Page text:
Korea beats Samsung's blockchain technology to combat customs fraud


The South Korean customs authority is trying to adopt Samsung's blockchain technology as the backbone of a decentralized clearance system.

Samsung SDS, the IT branch of the conglomerate, said that the Korean Customs Service has signed a memorandum of understanding (MoU) that will see the blockchain of Samsung used by Nexledger for the new platform.

Another 48 national institutions, including public agencies and shipping and insurance companies, have signed the MOU, says the company, with the goal of participating as nodes on the network distribution to increase the transparency of the process customs.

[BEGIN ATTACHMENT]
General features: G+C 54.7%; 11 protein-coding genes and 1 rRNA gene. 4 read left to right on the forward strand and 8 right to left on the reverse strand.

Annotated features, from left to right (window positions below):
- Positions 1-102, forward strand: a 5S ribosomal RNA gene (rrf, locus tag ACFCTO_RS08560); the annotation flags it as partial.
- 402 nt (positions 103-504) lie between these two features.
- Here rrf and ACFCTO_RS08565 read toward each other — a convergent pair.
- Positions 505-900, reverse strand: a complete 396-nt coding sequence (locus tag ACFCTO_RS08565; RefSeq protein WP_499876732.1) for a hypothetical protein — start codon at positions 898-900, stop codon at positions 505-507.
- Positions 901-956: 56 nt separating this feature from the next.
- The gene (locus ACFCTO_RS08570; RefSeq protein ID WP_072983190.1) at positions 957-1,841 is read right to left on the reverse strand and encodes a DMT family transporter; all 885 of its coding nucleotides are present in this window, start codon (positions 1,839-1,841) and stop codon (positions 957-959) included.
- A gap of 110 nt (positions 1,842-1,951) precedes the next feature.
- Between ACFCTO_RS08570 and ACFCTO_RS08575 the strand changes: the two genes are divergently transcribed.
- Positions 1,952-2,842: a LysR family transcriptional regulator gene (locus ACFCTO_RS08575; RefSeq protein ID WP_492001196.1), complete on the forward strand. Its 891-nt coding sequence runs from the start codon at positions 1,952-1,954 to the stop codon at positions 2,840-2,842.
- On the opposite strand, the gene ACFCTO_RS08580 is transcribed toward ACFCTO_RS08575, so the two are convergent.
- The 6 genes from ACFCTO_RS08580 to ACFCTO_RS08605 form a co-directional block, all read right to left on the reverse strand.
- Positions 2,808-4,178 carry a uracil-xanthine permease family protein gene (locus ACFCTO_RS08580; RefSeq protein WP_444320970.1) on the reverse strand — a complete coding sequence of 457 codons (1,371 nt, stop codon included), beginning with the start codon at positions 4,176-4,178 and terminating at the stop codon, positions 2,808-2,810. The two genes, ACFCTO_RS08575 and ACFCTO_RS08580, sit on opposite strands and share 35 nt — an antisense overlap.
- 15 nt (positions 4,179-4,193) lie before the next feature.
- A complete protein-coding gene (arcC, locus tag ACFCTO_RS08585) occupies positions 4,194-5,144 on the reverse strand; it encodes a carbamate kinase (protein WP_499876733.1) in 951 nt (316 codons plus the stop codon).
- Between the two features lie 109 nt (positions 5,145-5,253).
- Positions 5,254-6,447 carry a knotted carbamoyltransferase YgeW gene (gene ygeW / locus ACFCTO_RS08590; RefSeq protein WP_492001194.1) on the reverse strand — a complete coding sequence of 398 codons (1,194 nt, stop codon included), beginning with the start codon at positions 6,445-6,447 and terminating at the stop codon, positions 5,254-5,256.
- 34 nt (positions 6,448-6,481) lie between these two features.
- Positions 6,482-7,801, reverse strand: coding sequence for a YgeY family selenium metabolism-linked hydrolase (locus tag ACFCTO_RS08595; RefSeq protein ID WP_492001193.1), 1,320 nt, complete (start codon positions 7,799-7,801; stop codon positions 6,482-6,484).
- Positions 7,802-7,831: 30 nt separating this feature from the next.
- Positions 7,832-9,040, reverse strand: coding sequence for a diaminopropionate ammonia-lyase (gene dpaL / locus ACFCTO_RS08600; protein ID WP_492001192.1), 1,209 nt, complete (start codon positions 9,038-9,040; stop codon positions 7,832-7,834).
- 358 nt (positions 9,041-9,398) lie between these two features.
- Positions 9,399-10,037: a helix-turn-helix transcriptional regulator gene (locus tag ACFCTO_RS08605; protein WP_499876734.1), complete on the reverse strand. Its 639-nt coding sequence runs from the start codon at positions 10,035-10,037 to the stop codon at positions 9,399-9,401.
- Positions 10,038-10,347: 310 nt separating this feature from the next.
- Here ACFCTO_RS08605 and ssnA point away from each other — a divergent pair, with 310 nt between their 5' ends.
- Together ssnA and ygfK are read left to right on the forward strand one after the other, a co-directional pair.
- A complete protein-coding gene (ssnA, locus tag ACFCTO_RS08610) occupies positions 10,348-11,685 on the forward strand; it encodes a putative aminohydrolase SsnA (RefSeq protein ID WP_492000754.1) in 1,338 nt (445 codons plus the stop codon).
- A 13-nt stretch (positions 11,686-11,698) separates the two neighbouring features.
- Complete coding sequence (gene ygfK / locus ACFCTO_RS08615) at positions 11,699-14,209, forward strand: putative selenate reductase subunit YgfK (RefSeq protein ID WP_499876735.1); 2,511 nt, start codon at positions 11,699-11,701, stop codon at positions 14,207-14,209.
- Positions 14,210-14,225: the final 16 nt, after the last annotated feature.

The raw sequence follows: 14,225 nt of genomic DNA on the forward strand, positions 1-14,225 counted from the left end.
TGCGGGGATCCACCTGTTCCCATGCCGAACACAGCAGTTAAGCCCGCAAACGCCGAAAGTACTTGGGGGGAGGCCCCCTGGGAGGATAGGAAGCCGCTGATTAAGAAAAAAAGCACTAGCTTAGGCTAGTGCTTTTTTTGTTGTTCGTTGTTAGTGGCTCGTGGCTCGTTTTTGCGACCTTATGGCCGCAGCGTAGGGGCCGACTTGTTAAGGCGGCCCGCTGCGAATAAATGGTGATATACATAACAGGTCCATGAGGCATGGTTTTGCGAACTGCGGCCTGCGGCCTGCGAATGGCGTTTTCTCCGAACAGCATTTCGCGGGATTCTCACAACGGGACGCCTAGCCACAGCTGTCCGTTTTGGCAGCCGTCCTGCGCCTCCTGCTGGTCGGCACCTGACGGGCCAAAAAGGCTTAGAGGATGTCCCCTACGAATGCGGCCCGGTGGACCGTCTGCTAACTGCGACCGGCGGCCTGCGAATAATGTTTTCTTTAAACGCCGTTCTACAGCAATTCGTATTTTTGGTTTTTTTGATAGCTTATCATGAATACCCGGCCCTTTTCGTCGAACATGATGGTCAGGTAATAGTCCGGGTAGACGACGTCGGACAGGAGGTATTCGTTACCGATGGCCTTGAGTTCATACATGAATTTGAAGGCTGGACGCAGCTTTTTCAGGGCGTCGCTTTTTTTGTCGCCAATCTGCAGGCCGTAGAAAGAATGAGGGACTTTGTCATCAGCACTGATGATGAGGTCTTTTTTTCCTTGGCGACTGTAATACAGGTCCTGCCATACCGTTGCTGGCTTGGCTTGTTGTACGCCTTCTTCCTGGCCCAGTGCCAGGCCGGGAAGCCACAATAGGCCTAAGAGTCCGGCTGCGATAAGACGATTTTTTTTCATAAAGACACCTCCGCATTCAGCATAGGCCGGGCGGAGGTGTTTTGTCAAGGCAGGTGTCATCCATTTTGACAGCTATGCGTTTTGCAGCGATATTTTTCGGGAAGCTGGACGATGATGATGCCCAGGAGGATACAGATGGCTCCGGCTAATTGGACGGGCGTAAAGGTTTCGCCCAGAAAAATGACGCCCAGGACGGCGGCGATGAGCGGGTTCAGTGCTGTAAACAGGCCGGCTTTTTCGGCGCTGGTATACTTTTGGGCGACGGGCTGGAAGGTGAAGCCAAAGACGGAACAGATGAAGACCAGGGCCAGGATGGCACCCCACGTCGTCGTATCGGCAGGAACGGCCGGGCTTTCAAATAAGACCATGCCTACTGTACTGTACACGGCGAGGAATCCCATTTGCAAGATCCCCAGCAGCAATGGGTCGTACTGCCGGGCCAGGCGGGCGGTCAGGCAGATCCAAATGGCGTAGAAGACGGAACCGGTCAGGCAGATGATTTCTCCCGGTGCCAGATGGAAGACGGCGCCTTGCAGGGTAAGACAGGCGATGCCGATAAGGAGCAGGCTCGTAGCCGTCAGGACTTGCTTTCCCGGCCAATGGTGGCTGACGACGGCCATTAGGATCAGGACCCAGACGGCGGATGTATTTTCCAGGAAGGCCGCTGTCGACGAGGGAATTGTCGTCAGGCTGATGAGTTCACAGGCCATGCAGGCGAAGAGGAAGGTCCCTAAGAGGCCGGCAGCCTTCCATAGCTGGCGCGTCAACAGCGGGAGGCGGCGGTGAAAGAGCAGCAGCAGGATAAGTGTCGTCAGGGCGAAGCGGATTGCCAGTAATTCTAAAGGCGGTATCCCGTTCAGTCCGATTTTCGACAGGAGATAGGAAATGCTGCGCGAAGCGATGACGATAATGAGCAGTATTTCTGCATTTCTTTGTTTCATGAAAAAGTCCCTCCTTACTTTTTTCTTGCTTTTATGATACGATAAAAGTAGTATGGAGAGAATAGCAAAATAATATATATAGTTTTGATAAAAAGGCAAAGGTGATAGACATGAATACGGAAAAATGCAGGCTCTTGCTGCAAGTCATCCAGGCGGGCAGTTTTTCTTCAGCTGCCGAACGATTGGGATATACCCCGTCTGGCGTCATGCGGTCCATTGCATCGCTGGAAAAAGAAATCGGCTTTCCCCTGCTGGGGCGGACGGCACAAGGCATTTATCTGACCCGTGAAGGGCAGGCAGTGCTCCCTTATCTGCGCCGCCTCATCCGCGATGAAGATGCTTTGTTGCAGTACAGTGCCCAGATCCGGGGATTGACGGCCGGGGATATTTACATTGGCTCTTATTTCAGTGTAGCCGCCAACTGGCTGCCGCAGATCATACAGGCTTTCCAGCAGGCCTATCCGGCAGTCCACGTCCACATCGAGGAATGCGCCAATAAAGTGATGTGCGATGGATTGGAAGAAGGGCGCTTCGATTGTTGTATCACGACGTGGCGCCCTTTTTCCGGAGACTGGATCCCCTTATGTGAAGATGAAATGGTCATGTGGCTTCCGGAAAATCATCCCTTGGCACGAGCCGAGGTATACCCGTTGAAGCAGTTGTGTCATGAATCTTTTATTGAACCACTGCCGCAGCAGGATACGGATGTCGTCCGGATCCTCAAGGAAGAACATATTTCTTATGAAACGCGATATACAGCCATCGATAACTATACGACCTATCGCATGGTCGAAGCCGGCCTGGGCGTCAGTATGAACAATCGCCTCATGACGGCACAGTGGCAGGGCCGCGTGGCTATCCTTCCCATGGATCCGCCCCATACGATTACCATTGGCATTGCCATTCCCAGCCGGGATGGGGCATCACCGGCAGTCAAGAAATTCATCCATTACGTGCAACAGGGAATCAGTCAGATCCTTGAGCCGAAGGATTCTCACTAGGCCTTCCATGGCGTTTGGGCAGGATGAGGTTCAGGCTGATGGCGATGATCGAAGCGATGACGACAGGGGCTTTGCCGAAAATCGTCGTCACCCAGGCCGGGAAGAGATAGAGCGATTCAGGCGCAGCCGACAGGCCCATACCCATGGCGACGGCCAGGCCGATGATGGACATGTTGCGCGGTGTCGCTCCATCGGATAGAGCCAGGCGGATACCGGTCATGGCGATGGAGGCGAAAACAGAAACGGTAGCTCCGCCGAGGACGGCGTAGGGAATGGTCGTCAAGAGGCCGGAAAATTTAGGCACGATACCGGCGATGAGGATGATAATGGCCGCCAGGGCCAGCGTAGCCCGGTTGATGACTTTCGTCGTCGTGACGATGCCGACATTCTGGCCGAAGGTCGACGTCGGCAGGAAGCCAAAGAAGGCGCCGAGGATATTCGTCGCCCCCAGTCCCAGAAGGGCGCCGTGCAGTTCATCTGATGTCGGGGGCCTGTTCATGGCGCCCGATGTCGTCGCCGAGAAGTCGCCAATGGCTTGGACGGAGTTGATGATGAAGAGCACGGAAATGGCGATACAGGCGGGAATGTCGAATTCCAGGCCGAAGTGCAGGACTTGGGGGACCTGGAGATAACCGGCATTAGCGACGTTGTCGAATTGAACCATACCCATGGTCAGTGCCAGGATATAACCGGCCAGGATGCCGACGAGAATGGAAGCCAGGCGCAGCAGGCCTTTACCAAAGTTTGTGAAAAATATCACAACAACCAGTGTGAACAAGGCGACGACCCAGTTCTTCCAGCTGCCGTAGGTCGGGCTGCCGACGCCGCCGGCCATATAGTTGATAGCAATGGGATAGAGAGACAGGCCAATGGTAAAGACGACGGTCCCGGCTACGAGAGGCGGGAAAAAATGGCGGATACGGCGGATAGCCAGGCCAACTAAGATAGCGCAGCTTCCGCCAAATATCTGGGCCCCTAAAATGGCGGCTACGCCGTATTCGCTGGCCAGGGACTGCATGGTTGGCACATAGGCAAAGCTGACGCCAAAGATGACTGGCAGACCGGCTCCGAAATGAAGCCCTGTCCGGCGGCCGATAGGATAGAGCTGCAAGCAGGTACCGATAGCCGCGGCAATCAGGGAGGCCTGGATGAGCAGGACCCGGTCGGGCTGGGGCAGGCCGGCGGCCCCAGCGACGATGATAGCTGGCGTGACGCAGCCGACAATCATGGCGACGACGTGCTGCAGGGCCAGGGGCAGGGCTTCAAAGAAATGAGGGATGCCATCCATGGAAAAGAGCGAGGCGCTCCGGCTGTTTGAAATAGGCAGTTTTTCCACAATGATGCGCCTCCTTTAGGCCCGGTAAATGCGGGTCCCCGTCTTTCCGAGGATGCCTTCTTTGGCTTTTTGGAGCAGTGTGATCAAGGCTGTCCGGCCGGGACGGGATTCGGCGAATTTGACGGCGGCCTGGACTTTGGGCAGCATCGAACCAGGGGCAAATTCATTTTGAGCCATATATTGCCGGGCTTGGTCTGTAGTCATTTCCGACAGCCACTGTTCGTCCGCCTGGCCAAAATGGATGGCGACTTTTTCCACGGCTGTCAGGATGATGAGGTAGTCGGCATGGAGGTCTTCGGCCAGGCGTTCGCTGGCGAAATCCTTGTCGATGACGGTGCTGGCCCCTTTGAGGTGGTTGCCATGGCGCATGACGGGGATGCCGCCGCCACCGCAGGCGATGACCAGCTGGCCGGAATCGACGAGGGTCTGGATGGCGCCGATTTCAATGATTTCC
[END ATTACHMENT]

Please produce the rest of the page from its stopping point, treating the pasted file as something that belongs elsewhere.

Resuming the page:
The effort seeks to share the necessary set of export documents from a number of entities, such as customs declarations and delivery forms, and is designed to "fundamentally block document forgery" as well as making the export process more efficient.

The Korea Customs Service started working with Samsung for the blockchain use case in May, when it joined the logistics and shipping consortium launched by the technology giant.

As announced by CoinDesk in April, Samsung SDS had already started to develop its blockchain platform for international shipments – one of which planned to reduce costs in that sector by 20%.

The new customs initiative is also in line with the South Korean government's general agenda for the adoption of the blockchain in public services, having allocated dedicated government funding [19659002] Currently, the Ministry of ICT is focusing on the development of six pilot projects for public services, one of which is customs clearance

Image of the South Korean port via Shutterstock

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